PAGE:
One of the big questions of the 2016 Presidential primaries has been whether Donald Trump expanded the GOP electorate. This is a complicated question, and to date, the best evidence of this is the record turnout in several of the GOP contests.
But who are these voters turning out in record numbers? Are they past registered Republicans who have decided to vote in the primaries, newly registered Republicans, or individuals who have recently switched parties?
To provide answers rather than speculation, NBC News has entered into a data partnership with a leading voter-file company in the United States - TargetSmart - to get to the bottom of these numbers. All of the analyses in this article have been conducted independently by the NBC News Data Analytics Lab.
We answer this question by examining those who are either newly registered as Republicans or Democrats in the State of Florida between November 30, 2015 and January 31st, 2016, or who switched parties during that same period. The data shows that within that time frame 63,927 moved or joined the Democratic party while 84,142 became Republicans.
What's the take-away? Clearly, more people moved to the Republican party during this two month window. That said, there is only a difference of a bit more than 20,000 voters. This is a pretty small number in comparison to the roughly 12 million active voters registered in Florida, so at least in this state that record turnout on the Republican side would be a result of previously registered Republicans turning out to vote, and not because of a wave of newly registered voters coming into the party.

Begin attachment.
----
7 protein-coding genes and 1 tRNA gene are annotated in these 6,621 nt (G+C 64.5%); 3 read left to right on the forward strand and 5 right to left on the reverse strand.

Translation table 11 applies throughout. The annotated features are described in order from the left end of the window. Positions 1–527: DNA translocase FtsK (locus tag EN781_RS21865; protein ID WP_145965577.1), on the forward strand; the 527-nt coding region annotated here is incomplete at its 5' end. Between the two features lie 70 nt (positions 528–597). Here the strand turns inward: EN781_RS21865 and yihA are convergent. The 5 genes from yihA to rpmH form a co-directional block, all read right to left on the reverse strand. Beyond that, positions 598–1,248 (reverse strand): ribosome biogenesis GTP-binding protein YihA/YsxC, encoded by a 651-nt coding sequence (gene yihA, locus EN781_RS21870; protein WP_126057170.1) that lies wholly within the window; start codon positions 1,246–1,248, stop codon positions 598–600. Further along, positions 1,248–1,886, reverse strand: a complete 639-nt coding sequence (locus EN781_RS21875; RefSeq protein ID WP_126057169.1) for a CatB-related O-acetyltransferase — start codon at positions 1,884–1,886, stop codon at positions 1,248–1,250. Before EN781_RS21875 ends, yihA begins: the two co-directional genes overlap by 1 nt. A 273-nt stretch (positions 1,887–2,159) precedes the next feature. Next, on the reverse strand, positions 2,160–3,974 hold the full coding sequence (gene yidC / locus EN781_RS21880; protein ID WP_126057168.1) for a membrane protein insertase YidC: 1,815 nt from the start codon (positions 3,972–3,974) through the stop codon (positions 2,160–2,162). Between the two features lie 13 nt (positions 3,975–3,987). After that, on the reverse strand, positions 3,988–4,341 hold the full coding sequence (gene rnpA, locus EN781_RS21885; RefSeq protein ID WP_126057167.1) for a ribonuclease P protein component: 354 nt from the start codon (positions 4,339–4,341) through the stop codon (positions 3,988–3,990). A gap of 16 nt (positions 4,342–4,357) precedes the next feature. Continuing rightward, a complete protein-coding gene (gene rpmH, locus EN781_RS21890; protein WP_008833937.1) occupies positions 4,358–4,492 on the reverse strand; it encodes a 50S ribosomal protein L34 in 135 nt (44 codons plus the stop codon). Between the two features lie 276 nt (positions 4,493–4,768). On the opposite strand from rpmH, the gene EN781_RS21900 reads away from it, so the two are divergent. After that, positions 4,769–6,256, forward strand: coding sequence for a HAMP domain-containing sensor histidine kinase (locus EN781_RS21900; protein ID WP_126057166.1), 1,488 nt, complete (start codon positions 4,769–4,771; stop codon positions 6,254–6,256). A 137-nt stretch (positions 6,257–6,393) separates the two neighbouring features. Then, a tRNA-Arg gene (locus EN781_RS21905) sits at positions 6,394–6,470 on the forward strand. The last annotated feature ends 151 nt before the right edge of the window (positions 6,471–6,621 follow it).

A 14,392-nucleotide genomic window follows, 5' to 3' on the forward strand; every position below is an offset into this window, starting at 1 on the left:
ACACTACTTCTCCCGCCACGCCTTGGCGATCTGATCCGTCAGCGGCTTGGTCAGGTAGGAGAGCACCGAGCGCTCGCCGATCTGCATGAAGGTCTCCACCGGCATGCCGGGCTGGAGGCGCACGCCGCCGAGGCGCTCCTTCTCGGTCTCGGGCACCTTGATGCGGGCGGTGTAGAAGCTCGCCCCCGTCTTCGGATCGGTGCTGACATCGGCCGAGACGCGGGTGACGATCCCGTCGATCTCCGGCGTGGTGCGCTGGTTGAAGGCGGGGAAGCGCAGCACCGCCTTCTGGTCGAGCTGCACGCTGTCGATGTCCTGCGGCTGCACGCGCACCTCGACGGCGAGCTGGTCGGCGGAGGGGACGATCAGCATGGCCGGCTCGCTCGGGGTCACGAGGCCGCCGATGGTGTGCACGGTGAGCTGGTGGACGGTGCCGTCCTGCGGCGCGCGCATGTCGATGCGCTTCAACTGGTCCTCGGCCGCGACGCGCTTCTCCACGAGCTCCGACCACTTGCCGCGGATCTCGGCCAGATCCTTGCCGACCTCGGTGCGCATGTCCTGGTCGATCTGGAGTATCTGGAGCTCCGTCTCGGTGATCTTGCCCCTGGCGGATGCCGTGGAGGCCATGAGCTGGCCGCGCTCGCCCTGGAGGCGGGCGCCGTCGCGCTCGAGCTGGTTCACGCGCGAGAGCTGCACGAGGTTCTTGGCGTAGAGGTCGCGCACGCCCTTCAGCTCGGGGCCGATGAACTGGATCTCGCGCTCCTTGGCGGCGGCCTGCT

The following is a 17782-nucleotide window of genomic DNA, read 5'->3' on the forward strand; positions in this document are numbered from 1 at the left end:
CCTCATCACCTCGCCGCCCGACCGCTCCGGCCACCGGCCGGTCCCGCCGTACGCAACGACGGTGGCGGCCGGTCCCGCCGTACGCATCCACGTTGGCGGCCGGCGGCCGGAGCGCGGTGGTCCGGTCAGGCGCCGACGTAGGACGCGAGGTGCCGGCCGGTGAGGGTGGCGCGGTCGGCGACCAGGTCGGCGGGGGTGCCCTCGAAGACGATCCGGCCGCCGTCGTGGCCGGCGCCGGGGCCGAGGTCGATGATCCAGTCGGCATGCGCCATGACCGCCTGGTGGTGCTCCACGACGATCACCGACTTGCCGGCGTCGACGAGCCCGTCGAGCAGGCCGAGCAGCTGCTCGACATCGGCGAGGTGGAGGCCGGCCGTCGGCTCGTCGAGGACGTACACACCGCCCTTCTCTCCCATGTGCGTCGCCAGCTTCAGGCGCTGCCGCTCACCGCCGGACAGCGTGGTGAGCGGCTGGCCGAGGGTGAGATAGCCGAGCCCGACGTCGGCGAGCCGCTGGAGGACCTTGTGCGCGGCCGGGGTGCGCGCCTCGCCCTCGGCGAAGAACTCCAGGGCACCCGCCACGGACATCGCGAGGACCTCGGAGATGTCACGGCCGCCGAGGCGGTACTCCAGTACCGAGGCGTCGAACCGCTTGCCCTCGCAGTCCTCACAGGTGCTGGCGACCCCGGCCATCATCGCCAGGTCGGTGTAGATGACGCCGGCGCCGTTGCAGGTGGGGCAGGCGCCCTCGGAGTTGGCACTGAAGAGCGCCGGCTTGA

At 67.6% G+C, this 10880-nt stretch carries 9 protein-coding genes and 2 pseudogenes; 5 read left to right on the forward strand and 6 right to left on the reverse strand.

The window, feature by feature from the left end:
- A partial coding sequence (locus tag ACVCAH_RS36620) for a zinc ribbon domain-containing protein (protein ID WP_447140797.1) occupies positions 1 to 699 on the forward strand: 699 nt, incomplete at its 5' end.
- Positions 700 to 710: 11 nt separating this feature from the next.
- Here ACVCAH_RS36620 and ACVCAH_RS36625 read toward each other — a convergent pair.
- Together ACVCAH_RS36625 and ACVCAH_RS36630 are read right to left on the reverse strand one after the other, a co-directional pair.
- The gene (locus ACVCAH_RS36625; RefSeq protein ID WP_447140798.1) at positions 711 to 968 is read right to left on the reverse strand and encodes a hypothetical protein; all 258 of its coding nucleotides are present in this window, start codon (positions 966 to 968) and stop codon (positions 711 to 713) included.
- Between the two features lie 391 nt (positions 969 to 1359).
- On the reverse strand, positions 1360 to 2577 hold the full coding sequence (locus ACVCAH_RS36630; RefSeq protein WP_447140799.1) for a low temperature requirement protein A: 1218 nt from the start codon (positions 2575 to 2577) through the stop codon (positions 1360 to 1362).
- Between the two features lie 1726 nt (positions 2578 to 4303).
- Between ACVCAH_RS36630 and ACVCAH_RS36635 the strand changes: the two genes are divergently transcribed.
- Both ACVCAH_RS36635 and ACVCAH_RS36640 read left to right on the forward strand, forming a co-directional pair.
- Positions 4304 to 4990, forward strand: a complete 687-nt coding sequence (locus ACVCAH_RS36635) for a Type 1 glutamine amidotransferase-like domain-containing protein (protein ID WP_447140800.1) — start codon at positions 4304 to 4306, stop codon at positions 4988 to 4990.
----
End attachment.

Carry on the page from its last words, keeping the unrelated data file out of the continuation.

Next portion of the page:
Data analysis conducted by the NBC News Data Analytics Lab in conjunction with the Penn Program on Opinion Research and Election Studies. Voter file data, collected by TargetSmart, contains information on most voters' turnout history and selected demographic information. Florida voter file data is current as of January 31, 2016. Early and absentee vote data is current as of March 9, 2016.